From Jason Ormond comes justice.js:
A performance metric bar with a streaming FPS graph.
- TTFB ( Time To First Byte )
- DOM Interactive
- DOM Complete
- First Paint
- Page Load
- Number of Requests
- FPS ( Frames Per Second )
Here is a screenshot of it from a page load of josephscott.org:
I like that it has budget options for each number. It then sets the color of each metric based on that budget, making it easy to tell if you are over/under at a glance ( > 80% budget: Yellow ).
Works well as a bookmarklet too.
Improve your hero by changing the code in your “hero.js” and “helpers.js” files.
Those two files are used to manage your hero, run at the same time as all the other players.
You signup via Github, fork their hero repo, and commit/push logic changes. The game simulator runs once a day.
stats.js is a nifty little performance monitor:
This class provides a simple info box that will help you monitor your code performance.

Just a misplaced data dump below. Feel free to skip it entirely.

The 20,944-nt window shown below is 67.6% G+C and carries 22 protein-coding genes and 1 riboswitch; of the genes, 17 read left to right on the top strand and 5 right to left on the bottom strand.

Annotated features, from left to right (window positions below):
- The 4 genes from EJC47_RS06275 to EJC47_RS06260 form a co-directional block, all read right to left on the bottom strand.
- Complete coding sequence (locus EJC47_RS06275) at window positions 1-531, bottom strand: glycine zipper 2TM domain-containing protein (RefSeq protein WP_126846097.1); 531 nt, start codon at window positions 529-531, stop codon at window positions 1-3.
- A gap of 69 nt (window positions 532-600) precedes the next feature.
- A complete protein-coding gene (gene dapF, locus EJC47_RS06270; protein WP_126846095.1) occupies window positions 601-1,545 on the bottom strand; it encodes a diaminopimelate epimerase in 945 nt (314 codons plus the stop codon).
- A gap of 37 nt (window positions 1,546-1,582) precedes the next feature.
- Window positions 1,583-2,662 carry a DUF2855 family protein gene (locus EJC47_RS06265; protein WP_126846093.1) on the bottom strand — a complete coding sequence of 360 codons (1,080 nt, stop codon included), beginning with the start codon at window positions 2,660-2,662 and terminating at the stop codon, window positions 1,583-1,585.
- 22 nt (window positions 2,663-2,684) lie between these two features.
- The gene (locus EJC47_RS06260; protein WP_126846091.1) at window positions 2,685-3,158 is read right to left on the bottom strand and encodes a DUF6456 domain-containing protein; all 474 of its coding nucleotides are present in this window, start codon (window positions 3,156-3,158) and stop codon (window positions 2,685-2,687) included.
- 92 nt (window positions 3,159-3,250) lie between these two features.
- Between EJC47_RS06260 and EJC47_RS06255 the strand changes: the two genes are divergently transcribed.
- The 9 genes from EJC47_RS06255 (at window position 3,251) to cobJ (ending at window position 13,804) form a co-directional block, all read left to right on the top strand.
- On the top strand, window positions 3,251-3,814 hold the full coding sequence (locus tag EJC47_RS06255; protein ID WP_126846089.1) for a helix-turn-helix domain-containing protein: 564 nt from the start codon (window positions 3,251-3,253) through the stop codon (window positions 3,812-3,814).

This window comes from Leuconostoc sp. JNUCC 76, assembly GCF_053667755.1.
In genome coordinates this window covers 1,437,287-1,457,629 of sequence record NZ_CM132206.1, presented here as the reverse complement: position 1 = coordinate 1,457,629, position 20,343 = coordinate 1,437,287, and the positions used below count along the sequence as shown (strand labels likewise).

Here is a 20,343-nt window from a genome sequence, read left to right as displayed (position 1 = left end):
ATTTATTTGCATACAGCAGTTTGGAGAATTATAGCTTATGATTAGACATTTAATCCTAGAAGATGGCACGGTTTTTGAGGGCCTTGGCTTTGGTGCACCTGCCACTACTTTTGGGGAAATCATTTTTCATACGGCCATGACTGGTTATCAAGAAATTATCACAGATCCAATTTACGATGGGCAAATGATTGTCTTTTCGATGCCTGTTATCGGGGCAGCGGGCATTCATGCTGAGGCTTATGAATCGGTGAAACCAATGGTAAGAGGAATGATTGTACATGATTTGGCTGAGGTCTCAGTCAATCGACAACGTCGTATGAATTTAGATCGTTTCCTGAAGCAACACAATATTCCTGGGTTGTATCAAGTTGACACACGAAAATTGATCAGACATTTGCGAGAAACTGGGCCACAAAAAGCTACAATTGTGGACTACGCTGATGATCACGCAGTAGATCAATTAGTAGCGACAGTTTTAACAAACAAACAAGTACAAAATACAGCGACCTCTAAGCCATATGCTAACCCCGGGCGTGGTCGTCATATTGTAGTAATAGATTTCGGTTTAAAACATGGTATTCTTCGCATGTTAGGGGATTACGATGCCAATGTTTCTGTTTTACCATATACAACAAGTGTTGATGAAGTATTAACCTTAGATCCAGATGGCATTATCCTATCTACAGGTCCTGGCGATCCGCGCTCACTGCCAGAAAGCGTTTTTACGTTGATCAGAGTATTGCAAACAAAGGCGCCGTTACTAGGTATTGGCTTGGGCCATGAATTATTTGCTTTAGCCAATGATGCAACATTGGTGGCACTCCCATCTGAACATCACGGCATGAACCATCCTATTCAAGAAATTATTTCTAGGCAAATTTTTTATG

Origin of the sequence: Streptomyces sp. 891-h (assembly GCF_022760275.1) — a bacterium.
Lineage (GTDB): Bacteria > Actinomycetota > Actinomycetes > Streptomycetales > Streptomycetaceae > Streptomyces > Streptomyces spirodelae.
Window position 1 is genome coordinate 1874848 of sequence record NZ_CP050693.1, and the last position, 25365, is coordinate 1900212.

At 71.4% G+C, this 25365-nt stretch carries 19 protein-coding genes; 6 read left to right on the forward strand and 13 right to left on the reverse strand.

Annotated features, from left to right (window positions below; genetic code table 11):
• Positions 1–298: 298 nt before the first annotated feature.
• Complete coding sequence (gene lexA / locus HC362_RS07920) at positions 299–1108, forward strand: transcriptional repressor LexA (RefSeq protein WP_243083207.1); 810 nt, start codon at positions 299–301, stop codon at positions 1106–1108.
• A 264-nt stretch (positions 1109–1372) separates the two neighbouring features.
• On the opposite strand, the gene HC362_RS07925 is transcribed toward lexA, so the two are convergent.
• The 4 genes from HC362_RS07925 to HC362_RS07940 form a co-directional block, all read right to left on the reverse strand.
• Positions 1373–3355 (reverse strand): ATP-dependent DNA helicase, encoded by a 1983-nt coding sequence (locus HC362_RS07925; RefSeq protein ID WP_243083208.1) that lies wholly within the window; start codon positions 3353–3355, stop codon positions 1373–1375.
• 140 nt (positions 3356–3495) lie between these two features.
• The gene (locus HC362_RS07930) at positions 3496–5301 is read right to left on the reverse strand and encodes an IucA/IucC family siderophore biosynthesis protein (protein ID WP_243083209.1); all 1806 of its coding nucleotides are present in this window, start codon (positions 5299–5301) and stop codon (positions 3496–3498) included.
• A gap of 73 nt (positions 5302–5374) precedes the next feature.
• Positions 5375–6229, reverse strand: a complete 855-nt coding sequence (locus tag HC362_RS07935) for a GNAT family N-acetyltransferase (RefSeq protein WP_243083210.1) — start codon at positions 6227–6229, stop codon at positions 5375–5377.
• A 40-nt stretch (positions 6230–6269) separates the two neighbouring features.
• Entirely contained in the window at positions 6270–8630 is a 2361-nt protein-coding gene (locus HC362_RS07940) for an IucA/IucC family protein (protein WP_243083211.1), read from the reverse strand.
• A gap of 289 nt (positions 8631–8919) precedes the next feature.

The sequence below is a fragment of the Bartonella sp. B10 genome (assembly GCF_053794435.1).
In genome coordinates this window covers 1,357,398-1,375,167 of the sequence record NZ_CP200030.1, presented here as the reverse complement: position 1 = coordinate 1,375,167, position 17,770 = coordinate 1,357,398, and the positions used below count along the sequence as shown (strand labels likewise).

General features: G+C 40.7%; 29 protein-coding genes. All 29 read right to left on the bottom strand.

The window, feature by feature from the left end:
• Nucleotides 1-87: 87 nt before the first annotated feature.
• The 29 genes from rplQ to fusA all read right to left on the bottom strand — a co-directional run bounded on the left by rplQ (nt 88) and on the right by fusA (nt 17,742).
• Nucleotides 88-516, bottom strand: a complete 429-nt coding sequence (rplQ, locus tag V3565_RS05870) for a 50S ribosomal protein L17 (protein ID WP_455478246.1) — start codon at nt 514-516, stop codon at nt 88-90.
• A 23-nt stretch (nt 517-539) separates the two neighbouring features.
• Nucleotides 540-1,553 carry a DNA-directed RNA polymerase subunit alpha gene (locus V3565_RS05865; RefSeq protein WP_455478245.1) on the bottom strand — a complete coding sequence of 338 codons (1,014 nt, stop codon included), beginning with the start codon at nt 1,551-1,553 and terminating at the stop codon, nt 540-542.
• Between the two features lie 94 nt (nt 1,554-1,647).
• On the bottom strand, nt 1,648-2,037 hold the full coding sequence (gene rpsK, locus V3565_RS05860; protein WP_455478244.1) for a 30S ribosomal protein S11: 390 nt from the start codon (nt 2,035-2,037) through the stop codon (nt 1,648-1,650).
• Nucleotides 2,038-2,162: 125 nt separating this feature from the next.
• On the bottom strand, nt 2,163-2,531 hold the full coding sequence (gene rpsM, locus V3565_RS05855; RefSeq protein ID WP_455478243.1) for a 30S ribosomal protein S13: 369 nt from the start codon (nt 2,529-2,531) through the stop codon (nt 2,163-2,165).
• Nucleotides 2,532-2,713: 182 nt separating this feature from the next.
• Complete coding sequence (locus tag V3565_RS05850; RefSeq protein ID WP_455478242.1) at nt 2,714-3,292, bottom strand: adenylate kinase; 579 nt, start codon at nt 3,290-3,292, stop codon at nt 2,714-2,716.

– FPS Frames rendered in the last second. The higher the number the better.
– MS Milliseconds needed to render a frame. The lower the number the better.
– MB MBytes of allocated memory. (Run Chrome with –enable-precise-memory-info)
The FPS monitor looks like this:
Framework7 “Full Featured HTML Framework For Building iOS Apps”.
I’m starting a collection of these :-)
App.js, another “UI library for creating mobile webapps that behave like native apps”.
… a gathering of various implementations of the classic game Breakout in numerous different engines.
With source code for each version of Breakout.
Two weeks ago I mentioned using async/defer in scripts at the bottom is not enough. Growing with the Web has a nice visualization of how async and defer attributes work. Peter Beverloo has another here.
Keep in mind defer is broken in IE <= 9.
If you’ve ever felt like PhantomJS was too verbose, you may want to try NightmareJS. It is a wrapper around PhantomJS that uses English language style commands:
.type('input[title="Search"]', 'github nightmare')